The human brain is unique: Our remarkable cognitive capacity has allowed us to invent the wheel, build the pyramids and land on the moon. In fact, scientists sometimes refer to the human brain as the “crowning achievement of evolution.”
But what, exactly, makes our brains so special? Some leading arguments have been that our brains have more neurons and expend more energy than would be expected for our size, and that our cerebral cortex, which is responsible for higher cognition, is disproportionately large—accounting for over 80 percent of our total brain mass.
Suzana Herculano-Houzel, a neuroscientist at the Institute of Biomedical Science in Rio de Janeiro, debunked these well-established beliefs in recent years when she discovered a novel way of counting neurons—dissolving brains into a homogenous mixture, or “brain soup.” Using this technique she found the number of neurons relative to brain size to be consistent with other primates, and that the cerebral cortex, the region responsible for higher cognition, only holds around 20 percent of all our brain’s neurons, a similar proportion found in other mammals. In light of these findings, she argues that the human brain is actually just a linearly scaled-up primate brain that grew in size as we started to consume more calories, thanks to the advent of cooked food.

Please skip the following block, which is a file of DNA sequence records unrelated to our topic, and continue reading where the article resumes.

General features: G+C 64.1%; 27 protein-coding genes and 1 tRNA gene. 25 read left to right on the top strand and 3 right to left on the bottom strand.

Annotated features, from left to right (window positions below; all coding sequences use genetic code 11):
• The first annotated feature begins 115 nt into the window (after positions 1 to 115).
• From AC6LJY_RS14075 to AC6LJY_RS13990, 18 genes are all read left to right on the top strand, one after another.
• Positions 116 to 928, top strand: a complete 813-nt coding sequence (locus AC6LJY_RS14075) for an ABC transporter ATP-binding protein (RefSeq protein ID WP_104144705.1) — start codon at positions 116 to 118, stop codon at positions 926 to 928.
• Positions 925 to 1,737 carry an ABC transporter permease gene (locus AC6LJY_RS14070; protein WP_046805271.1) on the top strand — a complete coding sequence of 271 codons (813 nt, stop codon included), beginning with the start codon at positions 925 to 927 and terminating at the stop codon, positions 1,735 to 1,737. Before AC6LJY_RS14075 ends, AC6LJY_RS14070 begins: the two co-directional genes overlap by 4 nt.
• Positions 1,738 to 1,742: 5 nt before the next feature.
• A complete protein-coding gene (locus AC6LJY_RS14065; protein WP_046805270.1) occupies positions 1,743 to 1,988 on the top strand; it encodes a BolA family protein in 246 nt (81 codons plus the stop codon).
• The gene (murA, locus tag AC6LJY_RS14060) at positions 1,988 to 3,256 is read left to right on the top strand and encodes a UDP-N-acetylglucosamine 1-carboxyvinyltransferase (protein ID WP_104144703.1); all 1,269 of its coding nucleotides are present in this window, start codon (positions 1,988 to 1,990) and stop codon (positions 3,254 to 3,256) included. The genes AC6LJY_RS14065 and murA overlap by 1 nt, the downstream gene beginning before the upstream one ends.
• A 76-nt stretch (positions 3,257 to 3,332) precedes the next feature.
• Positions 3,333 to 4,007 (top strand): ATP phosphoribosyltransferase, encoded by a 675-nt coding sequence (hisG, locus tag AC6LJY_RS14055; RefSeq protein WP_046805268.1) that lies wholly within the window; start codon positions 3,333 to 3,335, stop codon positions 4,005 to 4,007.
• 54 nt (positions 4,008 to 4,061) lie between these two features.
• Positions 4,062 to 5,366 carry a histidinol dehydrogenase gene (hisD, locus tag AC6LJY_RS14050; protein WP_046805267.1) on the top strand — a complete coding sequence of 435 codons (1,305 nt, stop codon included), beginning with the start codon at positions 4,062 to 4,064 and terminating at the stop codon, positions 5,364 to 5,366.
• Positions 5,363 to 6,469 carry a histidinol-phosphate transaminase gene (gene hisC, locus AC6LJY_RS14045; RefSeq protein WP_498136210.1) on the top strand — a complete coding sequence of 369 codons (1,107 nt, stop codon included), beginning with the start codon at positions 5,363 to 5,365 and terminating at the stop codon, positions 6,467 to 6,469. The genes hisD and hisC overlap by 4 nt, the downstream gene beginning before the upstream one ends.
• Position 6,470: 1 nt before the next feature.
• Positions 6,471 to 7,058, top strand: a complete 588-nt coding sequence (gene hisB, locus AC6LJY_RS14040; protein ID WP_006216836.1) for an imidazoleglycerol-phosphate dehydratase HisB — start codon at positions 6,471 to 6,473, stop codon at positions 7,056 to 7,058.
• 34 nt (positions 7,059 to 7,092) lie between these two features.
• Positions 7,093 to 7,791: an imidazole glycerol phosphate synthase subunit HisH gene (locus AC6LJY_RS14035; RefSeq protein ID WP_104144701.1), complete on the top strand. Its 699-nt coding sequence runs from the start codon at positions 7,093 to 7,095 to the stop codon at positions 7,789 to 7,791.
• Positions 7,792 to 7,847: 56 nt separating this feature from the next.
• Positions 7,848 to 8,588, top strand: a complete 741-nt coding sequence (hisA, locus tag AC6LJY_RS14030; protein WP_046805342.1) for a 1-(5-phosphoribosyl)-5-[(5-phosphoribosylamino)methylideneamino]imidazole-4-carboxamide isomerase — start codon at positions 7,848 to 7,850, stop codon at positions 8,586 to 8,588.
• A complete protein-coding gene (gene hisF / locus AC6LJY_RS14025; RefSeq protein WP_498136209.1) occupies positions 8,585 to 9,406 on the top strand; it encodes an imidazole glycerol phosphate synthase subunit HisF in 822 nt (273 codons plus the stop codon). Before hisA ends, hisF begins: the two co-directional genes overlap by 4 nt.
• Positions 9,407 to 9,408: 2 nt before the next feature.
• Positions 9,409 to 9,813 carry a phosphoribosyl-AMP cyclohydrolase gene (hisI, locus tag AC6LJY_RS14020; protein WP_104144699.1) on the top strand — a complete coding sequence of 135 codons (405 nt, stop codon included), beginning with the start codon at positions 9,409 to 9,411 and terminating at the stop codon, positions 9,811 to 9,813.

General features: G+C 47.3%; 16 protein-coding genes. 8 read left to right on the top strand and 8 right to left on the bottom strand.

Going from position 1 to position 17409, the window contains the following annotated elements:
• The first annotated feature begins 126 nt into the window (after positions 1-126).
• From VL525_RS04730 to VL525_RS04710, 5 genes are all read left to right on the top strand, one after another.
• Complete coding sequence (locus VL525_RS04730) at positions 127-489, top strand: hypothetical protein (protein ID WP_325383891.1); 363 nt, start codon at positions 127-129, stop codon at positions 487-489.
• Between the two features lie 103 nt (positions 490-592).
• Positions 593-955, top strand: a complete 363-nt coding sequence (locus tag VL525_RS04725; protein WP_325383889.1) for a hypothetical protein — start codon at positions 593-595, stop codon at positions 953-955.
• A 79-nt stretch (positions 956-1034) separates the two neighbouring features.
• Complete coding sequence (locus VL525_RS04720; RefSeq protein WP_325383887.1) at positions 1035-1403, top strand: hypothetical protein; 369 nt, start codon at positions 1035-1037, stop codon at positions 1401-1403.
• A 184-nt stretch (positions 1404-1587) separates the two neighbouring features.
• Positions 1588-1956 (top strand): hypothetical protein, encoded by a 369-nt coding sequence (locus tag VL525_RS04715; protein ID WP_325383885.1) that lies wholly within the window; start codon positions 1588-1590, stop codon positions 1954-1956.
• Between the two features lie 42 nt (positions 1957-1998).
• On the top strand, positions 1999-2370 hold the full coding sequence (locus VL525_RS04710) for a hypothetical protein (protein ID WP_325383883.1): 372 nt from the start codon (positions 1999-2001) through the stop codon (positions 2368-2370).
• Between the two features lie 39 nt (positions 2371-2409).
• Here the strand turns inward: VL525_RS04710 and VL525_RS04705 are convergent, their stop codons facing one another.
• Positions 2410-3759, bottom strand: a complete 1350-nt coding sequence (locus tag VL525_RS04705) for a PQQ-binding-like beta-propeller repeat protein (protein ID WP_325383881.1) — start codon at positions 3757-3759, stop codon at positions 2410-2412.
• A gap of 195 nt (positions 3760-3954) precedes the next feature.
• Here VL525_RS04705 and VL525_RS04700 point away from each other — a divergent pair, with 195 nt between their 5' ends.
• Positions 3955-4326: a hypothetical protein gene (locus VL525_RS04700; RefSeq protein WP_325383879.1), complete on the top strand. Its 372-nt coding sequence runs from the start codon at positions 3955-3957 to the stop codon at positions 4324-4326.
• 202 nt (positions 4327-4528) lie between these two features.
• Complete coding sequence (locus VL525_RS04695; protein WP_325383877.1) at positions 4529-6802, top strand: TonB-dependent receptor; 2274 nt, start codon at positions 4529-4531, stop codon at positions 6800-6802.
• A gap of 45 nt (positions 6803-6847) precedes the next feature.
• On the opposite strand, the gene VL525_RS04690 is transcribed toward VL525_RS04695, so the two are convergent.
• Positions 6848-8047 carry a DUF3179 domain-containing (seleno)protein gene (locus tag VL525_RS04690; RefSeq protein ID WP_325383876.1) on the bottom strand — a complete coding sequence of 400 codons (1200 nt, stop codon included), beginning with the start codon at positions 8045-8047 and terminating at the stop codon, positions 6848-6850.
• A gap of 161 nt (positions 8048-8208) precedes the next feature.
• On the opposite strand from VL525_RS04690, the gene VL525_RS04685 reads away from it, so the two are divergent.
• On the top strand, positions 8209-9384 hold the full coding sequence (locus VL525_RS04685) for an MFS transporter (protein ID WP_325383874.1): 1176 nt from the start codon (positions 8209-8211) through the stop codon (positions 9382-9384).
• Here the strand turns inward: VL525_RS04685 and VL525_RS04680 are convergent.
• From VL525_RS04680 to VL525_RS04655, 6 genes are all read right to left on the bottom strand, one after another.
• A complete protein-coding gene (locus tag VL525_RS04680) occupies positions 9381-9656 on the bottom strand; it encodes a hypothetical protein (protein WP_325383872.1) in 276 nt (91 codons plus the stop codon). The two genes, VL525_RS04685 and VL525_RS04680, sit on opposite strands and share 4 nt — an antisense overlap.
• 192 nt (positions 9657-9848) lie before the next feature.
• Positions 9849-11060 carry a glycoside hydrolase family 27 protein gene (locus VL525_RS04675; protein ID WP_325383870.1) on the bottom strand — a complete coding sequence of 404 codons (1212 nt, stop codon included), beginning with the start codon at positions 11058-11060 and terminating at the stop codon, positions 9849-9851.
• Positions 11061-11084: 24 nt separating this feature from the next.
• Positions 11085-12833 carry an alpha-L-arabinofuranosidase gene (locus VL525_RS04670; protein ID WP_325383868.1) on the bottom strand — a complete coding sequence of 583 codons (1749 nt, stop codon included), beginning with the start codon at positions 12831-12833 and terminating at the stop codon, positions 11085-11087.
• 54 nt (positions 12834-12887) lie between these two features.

A “robot revolution” will transform the global economy over the next 20 years, cutting the costs of doing business but exacerbating social inequality, as machines take over everything from caring for the elderly to flipping burgers, according to a new study.
As well as robots performing manual jobs, such as hoovering the living room or assembling machine parts, the development of artificial intelligence means computers are increasingly able to “think”, performing analytical tasks once seen as requiring human judgment.